Being tested in Córdoba Day - 466
We both haven’t done any tests for years, apart from daft ones on Facebook such as “What kind of old person will you be?” So imagine our surprise being given 3 pages of exercises to complete? And what was worse I hardly understood a word!
Tim and I have booked onto Intensive Spanish lessons for the next 5 days. Tim has been using Duolingo to learn Spanish for six months; however, I don’t like the App, I want to learn useful phrases, not ones like “The University needs new computers”. If you know of any free great language Apps, please let me know.
Here we are at #COINEDSpanishschool in #Córdoba, and we start off with a test. It’s funny, a few years ago, I would have been getting nervous, feeling stupid or worrying that I will get everything wrong. Now, I just have a laugh about it. Yes, I want to learn; however, I just go with the flow.
Our teacher entered the room and introduced himself as Santiago. I must admit I was somewhat amused by his name. This morning I’d been thinking about my French teacher from 42 years ago who, in front of the whole class, announced that I had the worst French accent of all. His name was also of a place - Mr Hampshire.
The time flew by with us completing lots of fun little exercises. It was very cleverly designed; a list of words such as “Teléfono” “Música” “Plaza” that we ticked when recognising them, building our confidence. If we didn’t understand we would ask “Yo no entiendo ‘Aula’. ¿Qué significa?” I now know that Aula means Classroom. Hurrah!
We listened to a game of “Veo, Veo” (I-Spy to you and me), circling the words when we heard them. Also, Santiago asked us what famous people who spoke Spanish we knew. Oh dear. You know when suddenly your brain stops? Well, that happened to us both. Embarrassing! He kept mentioning Shakira. “Who?” We both replied. He must think we’re two dinosaurs!
Our lesson time was up for today. We thought we were going to have longer, but Santiago explained that because it is just two of us, it is more like a private lesson, so less time. Fair enough and we did enjoy it.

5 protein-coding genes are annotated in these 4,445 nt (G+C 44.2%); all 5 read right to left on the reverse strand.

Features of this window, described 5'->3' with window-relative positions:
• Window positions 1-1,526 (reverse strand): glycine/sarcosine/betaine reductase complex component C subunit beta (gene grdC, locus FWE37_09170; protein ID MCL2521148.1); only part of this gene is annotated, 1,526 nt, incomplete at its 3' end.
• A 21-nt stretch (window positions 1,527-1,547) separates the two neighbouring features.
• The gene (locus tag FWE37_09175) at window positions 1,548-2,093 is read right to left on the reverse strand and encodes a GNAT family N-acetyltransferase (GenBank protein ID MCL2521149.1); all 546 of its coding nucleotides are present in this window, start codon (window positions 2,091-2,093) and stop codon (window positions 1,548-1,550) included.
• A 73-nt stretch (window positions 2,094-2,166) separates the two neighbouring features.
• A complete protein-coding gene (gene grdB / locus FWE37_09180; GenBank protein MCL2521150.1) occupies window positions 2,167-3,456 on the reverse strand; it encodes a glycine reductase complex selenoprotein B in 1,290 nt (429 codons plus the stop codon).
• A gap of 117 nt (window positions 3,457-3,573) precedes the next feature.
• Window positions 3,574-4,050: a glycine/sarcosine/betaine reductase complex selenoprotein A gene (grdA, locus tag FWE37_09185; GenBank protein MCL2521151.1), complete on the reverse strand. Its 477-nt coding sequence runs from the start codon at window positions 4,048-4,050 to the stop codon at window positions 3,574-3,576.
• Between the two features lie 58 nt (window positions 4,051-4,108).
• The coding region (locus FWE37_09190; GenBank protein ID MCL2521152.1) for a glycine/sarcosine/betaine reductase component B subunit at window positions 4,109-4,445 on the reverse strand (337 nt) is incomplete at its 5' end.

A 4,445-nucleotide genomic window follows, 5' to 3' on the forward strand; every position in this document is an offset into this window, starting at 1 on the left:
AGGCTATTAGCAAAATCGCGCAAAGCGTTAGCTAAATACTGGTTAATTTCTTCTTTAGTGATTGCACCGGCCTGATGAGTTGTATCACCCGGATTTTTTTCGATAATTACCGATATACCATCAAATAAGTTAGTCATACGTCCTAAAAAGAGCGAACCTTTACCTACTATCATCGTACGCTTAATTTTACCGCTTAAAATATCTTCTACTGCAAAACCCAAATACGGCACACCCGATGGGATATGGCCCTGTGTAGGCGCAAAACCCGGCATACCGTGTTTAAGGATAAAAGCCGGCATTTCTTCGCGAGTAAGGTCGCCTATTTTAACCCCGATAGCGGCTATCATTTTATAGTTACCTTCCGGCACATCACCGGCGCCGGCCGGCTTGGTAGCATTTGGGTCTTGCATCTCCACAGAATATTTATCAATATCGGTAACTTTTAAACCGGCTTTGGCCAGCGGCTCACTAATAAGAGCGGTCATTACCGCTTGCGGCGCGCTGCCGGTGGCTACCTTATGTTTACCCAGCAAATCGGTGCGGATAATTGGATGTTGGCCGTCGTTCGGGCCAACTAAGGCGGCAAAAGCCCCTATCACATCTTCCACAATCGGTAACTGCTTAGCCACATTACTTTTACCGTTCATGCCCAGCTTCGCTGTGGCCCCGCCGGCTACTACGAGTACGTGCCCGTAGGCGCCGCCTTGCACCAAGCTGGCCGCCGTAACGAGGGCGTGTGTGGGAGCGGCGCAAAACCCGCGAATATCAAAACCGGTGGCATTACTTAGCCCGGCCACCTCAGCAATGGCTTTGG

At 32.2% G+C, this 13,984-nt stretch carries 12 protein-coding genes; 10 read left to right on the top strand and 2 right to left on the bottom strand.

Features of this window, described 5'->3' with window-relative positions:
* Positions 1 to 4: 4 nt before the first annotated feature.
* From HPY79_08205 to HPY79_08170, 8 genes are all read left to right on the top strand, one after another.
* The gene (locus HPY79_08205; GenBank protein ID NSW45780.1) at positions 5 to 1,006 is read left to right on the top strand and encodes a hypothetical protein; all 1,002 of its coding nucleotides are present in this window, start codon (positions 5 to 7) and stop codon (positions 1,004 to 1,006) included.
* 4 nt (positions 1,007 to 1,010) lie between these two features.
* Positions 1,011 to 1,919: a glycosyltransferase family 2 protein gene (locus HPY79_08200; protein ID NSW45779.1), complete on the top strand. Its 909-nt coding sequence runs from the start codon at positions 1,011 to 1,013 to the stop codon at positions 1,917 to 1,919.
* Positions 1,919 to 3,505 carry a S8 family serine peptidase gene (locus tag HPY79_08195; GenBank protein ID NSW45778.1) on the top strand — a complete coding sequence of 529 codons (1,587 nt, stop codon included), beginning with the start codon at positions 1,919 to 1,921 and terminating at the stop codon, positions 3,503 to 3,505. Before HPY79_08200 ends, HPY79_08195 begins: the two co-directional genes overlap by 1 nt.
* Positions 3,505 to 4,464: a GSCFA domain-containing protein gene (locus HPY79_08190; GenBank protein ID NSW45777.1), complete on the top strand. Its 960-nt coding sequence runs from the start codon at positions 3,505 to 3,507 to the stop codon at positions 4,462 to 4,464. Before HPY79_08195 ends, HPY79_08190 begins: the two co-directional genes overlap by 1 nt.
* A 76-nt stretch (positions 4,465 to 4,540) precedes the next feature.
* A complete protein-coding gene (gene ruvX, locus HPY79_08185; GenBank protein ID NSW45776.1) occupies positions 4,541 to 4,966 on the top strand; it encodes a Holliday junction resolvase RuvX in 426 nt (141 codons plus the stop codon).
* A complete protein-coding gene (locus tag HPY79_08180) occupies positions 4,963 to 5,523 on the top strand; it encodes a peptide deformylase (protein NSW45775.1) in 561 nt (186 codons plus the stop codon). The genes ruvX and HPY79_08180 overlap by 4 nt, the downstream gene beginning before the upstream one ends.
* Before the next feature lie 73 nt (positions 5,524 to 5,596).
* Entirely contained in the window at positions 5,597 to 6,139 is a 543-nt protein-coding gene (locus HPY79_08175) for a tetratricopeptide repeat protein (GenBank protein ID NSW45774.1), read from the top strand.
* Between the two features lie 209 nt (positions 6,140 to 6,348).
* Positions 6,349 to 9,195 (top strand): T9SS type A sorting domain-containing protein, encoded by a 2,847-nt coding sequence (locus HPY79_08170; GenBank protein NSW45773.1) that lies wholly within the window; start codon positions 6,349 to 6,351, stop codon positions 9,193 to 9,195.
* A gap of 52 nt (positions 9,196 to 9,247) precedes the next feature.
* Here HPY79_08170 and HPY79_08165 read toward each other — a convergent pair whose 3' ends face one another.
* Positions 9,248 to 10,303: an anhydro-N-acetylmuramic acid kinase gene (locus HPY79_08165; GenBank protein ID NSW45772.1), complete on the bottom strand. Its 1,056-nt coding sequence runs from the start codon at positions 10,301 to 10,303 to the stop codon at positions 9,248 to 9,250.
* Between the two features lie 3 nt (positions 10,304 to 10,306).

We discovered that the college had ordered lunch for us and we were being taken for a walk around the city. How nice! We weren’t expecting that. We sat down with Gabriella, the Director, for some Empanadas (They are like Cornish pasties) and she pointed out the meat and the veggie ones, I’d mentioned that I didn’t eat meat. My first one was delicious, spinach and cheese. The second one, not so good. It had ham in it. It turns out that Argentineans don’t think of ham being meat!
We did have a laugh with her and with our tiny amount of Spanish vocabulary and my acting ability, which she was mighty impressed with, we talked about many subjects. Gonzalo, our tour guide arrived. A lovely young chap who is studying English at University and has his final exam next week. Tim explained that we went for a walking tour yesterday, so he very kindly took us to different places.
Our first building Gonzalo pointed out was a small modern building with a glass pyramid on the top in the middle of a large plaza. It’s the office for Traffic control. How bizarre is that? Next was the Theatre, which is closed for refurbishment ready for The International Congresses of the Spanish Language (#CILE). The King of Spain will open this with the Argentine President Macri next month. This is the most prestigious gathering relating to language and culture in Spanish and is organised every 3 years, held in various locations in Latin America. Around 250 writers and important cultural people will be attending from around the Spanish speaking countries. (I must admit, I’ve never heard of any of the guests – no surprise there after our failed attempt of thinking of famous Spanish speaking people!)
We carried on our private tour. Next door to the theatre used to be a private boarding school for boys, now a shopping mall, and opposite was a Monastery, all beautiful buildings and all in a prime location. A school and monastery in the centre of a city? We’ve never seen that before.
Further along, was the #ChurchofLosCapuchinos. Did you know that the name Cappuccino originated from Friary Marco D’Aviono who was part of the Capuchin order of Monks? In 1683, he led a prayer to aid the Christian troops to victory against the vast Ottoman Army in Vienna. The Christians succeeded, and the Turks fled, leaving behind sacks of coffee.
This Gothic revival church took over 50 years until 1980 to complete. Another slow build. And it’s undergone restoration recently! It was created by Augusto Ferrari, brought here from Rome to oversee the project. The design aimed to represent diversity, through the colours of the stone and various sculptures of animals, insects and humans (which all looked Caucasian!) Gonzalo pointed out the towers. One had a tall spire, the other hadn’t. This signifies “perfection of God and imperfection of Man.” Sadly the gates were locked, so we didn’t have a chance to enter or see all the little figures of animals. ¿Otro día?